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Overcoming Procrastination with Optimism

Negative Outlook Can Bury Motivation

Overcoming Procrastination with Optimism

By John Salak –

There may be a good reason why certain people procrastinate. They are not terribly optimistic about the future so why rush towards it? Optimistic individuals, however, are less likely to be severe procrastinators, new research at the University of Tokyo reports.

Other than wasting time, procrastinators also often blame themselves for their “bad habit,” when they should instead understand that their bleak outlook on the future is more to blame for their inability to drive through projects and work assignments, according to Japanese researchers.

Their insights are significant because so many people procrastinate worldwide. Better still, the team reports that improving people’s outlook and readiness for the future could help them overcome procrastination and achieve a less stressful lifestyle.

Various studies show just how pervasive procrastination is among adults. Approximately 20 percent procrastinate chronically, while perhaps 80 to 95 percent of college students put off things on a regular basis. Triggers vary, but about half of adults cite using the internet to procrastinate.

The Tokyo team explored reasons for procrastinating by surveying about 300 young people. This included asking about their experiences from 10 years in the past through to the present, as well as their expectations for 10 years in the future. The group found that those who had a positive view about their stress levels decreasing in the future, compared to the past or present, were less likely to experience severe procrastination. Views on personal well-being didn’t appear to have an effect.

“Our research showed that optimistic people— those who believe that stress does not increase as we move into the future— are less likely to have severe procrastination habits,” explained graduate student Saya Kashiwakura, who co-authored the study. “This finding helped me adopt a more light-hearted perspective on the future, leading to a more direct view and reduced procrastination.”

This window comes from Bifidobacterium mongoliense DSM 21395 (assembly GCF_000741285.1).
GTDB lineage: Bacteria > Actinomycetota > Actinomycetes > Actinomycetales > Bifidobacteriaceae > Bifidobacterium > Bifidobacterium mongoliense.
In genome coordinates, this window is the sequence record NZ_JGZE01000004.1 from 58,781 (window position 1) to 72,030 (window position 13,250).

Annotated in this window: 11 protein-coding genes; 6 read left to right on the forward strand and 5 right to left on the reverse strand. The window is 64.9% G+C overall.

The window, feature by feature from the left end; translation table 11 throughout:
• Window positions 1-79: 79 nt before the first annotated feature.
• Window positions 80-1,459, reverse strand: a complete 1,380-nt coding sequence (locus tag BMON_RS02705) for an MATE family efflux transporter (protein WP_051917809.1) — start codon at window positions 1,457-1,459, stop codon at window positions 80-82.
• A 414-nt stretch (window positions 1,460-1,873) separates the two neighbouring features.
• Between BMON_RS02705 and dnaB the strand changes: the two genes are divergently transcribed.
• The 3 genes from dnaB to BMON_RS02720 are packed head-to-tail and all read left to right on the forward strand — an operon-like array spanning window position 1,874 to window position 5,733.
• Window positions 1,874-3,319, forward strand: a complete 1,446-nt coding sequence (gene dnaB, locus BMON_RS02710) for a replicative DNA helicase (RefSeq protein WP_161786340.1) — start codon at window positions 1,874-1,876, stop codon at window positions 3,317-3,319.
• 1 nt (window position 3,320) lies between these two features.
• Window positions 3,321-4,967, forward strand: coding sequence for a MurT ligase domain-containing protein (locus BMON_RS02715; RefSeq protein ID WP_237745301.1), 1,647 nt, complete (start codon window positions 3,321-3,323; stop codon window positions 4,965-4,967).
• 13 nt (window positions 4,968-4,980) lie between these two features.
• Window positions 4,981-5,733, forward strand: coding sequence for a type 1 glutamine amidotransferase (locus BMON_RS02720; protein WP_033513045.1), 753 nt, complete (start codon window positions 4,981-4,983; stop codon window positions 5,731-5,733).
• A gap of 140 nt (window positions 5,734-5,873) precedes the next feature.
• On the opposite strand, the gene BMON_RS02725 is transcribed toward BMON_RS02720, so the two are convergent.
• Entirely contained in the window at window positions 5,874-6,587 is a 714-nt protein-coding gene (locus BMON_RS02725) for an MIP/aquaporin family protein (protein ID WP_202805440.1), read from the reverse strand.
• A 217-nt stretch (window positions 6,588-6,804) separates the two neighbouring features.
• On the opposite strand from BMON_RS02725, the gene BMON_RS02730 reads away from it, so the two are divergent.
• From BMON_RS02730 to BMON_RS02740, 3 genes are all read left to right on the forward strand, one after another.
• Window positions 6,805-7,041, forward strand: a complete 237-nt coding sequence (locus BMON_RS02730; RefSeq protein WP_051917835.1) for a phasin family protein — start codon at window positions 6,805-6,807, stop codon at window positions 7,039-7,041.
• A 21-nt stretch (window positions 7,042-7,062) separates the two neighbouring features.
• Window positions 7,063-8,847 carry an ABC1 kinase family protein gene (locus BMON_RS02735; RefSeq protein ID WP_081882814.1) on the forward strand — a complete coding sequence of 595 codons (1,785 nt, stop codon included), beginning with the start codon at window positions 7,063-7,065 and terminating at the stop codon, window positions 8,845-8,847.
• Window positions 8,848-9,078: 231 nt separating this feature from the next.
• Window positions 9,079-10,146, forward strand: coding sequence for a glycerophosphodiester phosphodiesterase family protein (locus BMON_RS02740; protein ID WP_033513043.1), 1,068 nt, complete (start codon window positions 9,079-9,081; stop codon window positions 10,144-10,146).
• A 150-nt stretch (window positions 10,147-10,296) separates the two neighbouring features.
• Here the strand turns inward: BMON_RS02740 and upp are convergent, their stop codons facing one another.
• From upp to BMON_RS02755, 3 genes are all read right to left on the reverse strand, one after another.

The research also discovered that it was not only the level of stress people experienced but how their perception of it changed over the 20-year time period discussed, which influenced their procrastination habits. Surprisingly, negative views on well-being or not yet finding purpose and goals in life did not have any impact on putting things off.

Kashiwakura’s team now wants to develop programs to help people overcome habitually putting things off.

“We hope our findings will be particularly useful in the education sector. We believe that students will achieve better outcomes and experience greater well-being when they can comprehend their procrastination tendencies scientifically, and actively work on improving them, rather than blaming themselves,” she said.

“Thoughts can change with just a few minutes of watching a video or be shaped by years of accumulation. Our next step is to investigate which approach is appropriate this time, and how we can develop the ‘right’ mindset to lead a happier and more fulfilling life.”





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